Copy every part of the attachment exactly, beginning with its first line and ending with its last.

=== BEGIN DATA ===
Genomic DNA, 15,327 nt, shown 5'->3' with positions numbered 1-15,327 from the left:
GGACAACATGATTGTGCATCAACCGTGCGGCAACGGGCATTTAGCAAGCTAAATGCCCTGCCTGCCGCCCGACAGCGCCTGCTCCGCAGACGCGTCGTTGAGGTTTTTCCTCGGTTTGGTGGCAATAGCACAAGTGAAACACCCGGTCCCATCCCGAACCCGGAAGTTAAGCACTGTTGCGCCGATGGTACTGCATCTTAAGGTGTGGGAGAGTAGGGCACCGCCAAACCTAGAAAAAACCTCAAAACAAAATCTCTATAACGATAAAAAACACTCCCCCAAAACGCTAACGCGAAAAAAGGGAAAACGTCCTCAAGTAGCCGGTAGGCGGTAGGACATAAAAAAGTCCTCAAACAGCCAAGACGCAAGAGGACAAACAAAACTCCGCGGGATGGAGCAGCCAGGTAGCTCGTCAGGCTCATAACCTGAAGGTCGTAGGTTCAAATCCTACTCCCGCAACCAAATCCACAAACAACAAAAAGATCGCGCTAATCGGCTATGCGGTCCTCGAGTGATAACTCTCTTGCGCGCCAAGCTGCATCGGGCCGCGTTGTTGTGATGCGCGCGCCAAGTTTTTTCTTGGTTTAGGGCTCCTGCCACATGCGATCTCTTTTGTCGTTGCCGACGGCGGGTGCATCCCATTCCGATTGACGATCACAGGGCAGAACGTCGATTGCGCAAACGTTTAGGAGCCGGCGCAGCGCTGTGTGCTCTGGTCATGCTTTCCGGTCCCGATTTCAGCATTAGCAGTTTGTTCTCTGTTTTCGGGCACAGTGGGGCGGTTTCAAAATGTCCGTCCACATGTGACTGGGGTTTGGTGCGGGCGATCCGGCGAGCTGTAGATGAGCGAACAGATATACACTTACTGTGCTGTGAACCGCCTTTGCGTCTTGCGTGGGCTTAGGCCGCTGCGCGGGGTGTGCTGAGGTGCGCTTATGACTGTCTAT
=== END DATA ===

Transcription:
Genomic DNA, 15,327 nt, shown 5'->3' with positions numbered 1-15,327 from the left:
GGACAACATGATTGTGCATCAACCGTGCGGCAACGGGCATTTAGCAAGCTAAATGCCCTGCCTGCCGCCCGACAGCGCCTGCTCCGCAGACGCGTCGTTGAGGTTTTTCCTCGGTTTGGTGGCAATAGCACAAGTGAAACACCCGGTCCCATCCCGAACCCGGAAGTTAAGCACTGTTGCGCCGATGGTACTGCATCTTAAGGTGTGGGAGAGTAGGGCACCGCCAAACCTAGAAAAAACCTCAAAACAAAATCTCTATAACGATAAAAAACACTCCCCCAAAACGCTAACGCGAAAAAAGGGAAAACGTCCTCAAGTAGCCGGTAGGCGGTAGGACATAAAAAAGTCCTCAAACAGCCAAGACGCAAGAGGACAAACAAAACTCCGCGGGATGGAGCAGCCAGGTAGCTCGTCAGGCTCATAACCTGAAGGTCGTAGGTTCAAATCCTACTCCCGCAACCAAATCCACAAACAACAAAAAGATCGCGCTAATCGGCTATGCGGTCCTCGAGTGATAACTCTCTTGCGCGCCAAGCTGCATCGGGCCGCGTTGTTGTGATGCGCGCGCCAAGTTTTTTCTTGGTTTAGGGCTCCTGCCACATGCGATCTCTTTTGTCGTTGCCGACGGCGGGTGCATCCCATTCCGATTGACGATCACAGGGCAGAACGTCGATTGCGCAAACGTTTAGGAGCCGGCGCAGCGCTGTGTGCTCTGGTCATGCTTTCCGGTCCCGATTTCAGCATTAGCAGTTTGTTCTCTGTTTTCGGGCACAGTGGGGCGGTTTCAAAATGTCCGTCCACATGTGACTGGGGTTTGGTGCGGGCGATCCGGCGAGCTGTAGATGAGCGAACAGATATACACTTACTGTGCTGTGAACCGCCTTTGCGTCTTGCGTGGGCTTAGGCCGCTGCGCGGGGTGTGCTGAGGTGCGCTTATGACTGTCTAT